Monday, 20 July 2015

Website: MadAlfred's WFRP Page

MadAlfred is Alfred Nunez Jr., a well-known figure in the WFRP community. One of those writers whose work spans both professional and fan publications, a glance at MadAlfred's webpage would tell you that this man breathes Warhammer, and despite his 4500 Citadel Miniatures, WFRP1e is his oxygen.

He's a representative example of the fact that there is significant overlap between WFRP's writers and WFRP's fans, players, and GMs. This isn't the case with all RPGs, especially with licensed properties being published in big, glossy book, which can often be the product of work-for-hire writers. And there is nothing wrong with that - professional writers gotta eat, and professional writers are professional - but it is a phenomenon that gives the 'dead' game of WFRP (and now the 'dead' setting of the Warhammer World!) some of the vitality found in the OSR, in which the distinction between players and producers is non-existent, in which real-life play, rather than play-testing, is producing some amazing gaming material. WFRP fan-culture chugs along slowly but surely. Actually, given the abandonment of both system and setting, 'fan' is the wrong word, it diminishes the contribution of WFRP players and GMs, reducing them to consumers... of what? Perhaps player-culture would be more appropriate.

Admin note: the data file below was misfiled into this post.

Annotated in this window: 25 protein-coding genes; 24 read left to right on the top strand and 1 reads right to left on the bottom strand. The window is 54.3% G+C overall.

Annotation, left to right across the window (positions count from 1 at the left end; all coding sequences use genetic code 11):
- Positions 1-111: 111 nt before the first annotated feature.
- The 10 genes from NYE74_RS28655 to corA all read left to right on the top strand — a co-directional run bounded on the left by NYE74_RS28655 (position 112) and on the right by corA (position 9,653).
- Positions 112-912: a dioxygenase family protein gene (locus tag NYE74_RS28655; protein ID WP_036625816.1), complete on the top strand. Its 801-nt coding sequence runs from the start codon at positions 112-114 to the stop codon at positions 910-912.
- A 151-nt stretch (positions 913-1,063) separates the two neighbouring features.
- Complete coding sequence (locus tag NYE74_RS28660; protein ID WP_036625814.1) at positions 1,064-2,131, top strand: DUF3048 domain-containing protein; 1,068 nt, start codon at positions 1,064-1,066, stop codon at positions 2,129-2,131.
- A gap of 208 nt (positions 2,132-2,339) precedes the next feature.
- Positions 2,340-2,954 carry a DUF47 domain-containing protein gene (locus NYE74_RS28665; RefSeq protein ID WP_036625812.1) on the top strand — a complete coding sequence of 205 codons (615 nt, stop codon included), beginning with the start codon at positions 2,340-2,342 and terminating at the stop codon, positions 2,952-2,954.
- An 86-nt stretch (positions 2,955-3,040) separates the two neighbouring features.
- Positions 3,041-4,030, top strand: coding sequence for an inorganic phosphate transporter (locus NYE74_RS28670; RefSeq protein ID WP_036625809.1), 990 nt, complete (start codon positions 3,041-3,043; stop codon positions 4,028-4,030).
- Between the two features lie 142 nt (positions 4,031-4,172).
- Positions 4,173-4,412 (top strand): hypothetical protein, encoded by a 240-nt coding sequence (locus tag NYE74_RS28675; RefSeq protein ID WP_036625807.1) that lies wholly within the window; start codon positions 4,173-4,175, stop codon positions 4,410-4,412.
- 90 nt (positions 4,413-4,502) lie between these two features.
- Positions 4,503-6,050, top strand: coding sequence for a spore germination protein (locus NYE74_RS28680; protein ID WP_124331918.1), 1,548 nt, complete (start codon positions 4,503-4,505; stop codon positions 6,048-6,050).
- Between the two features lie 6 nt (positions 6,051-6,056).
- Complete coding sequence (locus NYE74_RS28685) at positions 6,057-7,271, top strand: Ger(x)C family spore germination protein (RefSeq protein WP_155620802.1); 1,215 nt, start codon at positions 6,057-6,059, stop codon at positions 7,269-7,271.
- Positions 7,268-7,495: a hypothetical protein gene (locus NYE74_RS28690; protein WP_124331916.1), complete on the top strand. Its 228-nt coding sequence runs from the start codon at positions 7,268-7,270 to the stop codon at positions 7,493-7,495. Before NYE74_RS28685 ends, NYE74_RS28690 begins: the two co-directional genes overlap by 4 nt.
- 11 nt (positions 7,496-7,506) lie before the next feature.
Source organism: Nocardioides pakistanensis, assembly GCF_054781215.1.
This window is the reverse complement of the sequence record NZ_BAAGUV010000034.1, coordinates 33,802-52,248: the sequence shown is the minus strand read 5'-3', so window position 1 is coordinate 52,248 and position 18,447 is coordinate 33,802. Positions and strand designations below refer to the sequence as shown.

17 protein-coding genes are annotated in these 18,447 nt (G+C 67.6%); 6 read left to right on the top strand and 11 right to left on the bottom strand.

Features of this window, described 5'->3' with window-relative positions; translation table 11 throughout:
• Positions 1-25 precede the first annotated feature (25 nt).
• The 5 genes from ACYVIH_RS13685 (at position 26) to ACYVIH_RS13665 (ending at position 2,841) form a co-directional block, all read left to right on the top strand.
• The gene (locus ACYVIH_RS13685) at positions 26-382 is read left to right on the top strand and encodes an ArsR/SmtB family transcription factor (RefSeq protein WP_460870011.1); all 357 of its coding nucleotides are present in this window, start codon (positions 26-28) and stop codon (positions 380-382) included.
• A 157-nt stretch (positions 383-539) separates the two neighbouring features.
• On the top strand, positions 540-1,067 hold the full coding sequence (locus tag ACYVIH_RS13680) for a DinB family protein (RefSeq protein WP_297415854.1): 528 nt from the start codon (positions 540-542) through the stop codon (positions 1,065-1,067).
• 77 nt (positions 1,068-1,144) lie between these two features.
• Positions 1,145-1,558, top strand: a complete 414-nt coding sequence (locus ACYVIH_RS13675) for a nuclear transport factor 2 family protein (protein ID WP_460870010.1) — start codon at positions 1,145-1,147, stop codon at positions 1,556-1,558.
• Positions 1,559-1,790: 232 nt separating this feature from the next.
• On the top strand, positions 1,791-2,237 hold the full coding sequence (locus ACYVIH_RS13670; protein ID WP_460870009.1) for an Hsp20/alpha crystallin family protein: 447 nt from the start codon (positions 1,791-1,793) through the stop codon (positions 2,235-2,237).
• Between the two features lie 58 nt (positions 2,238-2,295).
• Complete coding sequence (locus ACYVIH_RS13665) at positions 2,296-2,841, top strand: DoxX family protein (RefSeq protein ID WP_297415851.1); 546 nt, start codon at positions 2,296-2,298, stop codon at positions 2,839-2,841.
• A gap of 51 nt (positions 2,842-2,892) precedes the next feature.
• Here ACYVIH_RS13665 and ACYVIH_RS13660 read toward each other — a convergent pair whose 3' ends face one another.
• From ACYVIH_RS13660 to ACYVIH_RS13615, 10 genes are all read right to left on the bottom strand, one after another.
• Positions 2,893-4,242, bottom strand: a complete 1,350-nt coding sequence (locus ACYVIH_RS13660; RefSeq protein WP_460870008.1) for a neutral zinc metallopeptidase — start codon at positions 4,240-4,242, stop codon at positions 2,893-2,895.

MadAlfred's site is jam-packed with articles, maps and gazetteers, and perhaps most importantly a number of large and small-scale adventures. 

Thursday, 16 July 2015

Too much change/Not enough change

Right. It is about time that I weighed on the big debate about changes in Warhammer. I've had plenty of time to consider the rules and setting material.

WFRP2e didn't go far enough! I'm not talking about the system, which included improvements over that of 1e, while remaining close enough to the original for the two games to be speaking dialects of a common language. No, I'm talking about changes to the setting.

WFRP2e's Old World is an immediately post-war setting. And not just any war, but an apocalyptic war that depopulated vast areas and shattered political and social structures. And this is a world in which there are dark things in the forest, inhuman powers to turn to in desperation, etc. 

I know that some of the adventures add a few post-war details, but the feel of the thing is not one in which WFRP2e feels like it ought be played as Twighlight: 2522? Why isn't the whole of the eastern Empire up for grabs for armed men and women with the will to take it? Why doesn't the setting feel like Mad Max crossed with post-Black Death Europe? Why, for all the death and destruction, for all the population=0 in the gazetteers, does the WFRP2e Old World feel more structured and stable than that of WFRP1e? 

For one, it is simply much more detailed. Exhaustively detailed. I own nearly every book for WFRP 1e and 2e, and the 2e setting details are not just exhaustive, they are exhausting! They are some really well produced books, but they are so full of detail that it literally tires me out. Perhaps this is because I read these book as a GM, constantly thinking about the way in which I can incorporate these details into actual play.